A number of medications may be prescribed for you if you have ovarian cancer. These will not treat the cancer, but treat some of the symptoms that you may have from the cancer or cancer treatments.
The information provided here is meant to give you a general idea about each of the medications listed below. Only the most general side effects are included, so ask your doctor if you need to take any special precautions. Use each of these medications as recommended by your doctor, or according to the instructions provided. If you have further questions about usage or side effects, contact your doctor.
Medications may help to either prevent or reduce side effects of treatment or to manage certain side effects once they occur. You can develop side effects from the treatment and/or from the cancer itself. Tell your doctor when you notice a new symptom, and ask him if any of these medications are appropriate for you.
Antinauseants, also called anti-emetics, are given to help treat nausea and vomiting that may be caused by chemotherapy, radiation, or surgery to treat cancer. Prochlorperazine can be taken by mouth, injection, or a suppository. Ondansetron and granisetron can be taken orally or as injections; metoclopramide is usually given by injection.
Possible side effects of prochlorperazine include:
Blurred vision, change in color vision, or difficulty seeing at night
Narcotics act on the central nervous system to relieve pain. These drugs can be very effective; however, they must be used with great caution because they can be mentally and/or physically addictive. If you are going to take one of these drugs for a long period of time, your doctor will closely monitor you.
Percocet is a combination medication. A narcotic analgesic and acetaminophen used together may provide better pain relief than either medicine used alone. In some cases, lower doses of each medicine are necessary to achieve pain relief.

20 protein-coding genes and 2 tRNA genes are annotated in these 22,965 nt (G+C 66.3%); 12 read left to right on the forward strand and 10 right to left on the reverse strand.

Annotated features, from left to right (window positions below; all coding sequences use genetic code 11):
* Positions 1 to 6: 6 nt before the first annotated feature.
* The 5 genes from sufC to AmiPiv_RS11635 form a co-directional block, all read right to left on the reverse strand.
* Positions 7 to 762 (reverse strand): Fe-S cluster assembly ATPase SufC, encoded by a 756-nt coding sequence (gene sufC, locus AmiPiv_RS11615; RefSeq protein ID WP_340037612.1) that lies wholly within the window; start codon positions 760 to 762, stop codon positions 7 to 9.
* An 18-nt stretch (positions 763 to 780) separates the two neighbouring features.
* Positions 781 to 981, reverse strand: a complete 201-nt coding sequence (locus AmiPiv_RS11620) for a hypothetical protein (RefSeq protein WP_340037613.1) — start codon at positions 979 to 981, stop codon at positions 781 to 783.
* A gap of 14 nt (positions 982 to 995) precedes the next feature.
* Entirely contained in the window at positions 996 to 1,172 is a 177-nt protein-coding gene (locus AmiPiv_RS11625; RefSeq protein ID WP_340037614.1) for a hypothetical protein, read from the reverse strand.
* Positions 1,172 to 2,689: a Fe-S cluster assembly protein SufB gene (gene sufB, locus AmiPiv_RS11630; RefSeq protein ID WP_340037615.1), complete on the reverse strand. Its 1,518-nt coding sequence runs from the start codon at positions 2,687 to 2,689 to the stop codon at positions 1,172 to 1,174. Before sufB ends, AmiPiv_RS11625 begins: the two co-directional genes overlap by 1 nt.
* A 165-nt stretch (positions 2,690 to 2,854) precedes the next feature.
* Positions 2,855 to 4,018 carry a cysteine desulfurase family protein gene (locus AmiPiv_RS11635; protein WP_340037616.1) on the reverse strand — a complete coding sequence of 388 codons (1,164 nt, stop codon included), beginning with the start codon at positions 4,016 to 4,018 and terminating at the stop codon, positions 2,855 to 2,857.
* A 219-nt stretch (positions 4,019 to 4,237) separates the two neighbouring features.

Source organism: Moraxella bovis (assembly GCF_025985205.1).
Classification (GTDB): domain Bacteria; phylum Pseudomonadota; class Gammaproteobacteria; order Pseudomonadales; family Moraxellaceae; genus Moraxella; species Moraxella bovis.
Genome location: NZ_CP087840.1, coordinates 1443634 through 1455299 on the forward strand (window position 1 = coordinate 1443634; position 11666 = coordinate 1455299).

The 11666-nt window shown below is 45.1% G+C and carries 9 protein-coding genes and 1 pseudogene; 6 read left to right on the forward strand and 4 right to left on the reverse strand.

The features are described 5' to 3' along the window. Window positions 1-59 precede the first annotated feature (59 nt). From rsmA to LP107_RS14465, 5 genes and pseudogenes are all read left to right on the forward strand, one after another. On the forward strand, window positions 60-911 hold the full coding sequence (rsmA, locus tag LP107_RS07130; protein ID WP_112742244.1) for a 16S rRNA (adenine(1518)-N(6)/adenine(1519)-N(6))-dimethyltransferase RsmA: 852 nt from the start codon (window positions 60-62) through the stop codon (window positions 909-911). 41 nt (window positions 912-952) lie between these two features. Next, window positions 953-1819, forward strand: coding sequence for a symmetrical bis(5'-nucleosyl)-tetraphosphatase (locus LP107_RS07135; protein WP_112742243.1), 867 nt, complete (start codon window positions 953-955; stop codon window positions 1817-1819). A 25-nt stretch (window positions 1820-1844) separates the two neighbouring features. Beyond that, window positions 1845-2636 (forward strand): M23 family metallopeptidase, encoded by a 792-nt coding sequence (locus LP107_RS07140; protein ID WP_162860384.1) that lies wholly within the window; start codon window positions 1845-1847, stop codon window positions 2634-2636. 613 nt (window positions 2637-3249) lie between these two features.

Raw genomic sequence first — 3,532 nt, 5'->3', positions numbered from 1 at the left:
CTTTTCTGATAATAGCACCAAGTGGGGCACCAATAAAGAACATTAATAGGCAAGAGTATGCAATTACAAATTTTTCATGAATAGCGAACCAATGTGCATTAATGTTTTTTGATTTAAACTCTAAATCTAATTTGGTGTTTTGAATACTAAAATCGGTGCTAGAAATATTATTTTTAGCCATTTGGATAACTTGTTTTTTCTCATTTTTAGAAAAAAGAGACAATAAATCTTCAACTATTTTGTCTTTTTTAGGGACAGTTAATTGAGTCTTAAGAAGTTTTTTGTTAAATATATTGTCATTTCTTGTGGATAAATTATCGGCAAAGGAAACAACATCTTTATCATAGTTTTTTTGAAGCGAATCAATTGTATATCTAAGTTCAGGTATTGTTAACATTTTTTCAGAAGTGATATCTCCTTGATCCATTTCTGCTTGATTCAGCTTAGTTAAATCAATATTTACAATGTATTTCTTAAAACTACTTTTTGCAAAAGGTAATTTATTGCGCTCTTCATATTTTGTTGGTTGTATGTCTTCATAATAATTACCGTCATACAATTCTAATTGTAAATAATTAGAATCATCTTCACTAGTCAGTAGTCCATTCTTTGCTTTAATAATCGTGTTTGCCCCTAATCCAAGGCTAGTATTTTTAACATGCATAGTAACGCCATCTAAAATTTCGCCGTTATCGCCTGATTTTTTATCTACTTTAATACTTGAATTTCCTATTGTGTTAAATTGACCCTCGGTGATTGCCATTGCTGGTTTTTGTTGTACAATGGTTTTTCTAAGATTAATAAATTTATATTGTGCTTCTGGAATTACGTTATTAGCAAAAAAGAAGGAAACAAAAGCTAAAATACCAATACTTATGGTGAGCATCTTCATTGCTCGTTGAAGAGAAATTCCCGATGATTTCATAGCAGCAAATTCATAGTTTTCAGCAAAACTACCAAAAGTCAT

During cancer treatment, blood cells can be destroyed along with cancer cells. Filgrastim helps your bone marrow make new white blood cells. White blood cells help your body fight infection. Therefore, filgrastim helps to reduce your risk of infection.
Epoetin helps your bone marrow to make new red blood cells. Low red blood cell levels can lead to anemia. Therefore, epoetin helps reduce your risk of anemia. Epoetin is quite effective, but it has a two-week delay between the injection and when your red blood cell count really starts to come back. It is not used as a “quick fix” for a low red blood cell count; a blood transfusion is usually performed if you need to recover your red blood cell count more quickly.
Both filgrastim and epoetin are given by injection in your doctor's office.
Possible side effects of filgrastim include:
Pain in arms or legs
Pain in joints or muscles
Pain in lower back or pelvis
Skin rash or itching
Possible side effects of epoetin include:
Cough, sneezing, or sore throat
Swelling of face, fingers, ankles, feet, or lower legs
Please be aware that this information is provided to supplement the care
provided by your physician. It is neither intended nor implied to be a
substitute for professional medical advice. CALL YOUR HEALTHCARE PROVIDER
IMMEDIATELY IF YOU THINK YOU MAY HAVE A MEDICAL EMERGENCY. Always seek the
advice of your physician or other qualified health provider prior to
starting any new treatment or with any questions you may have regarding a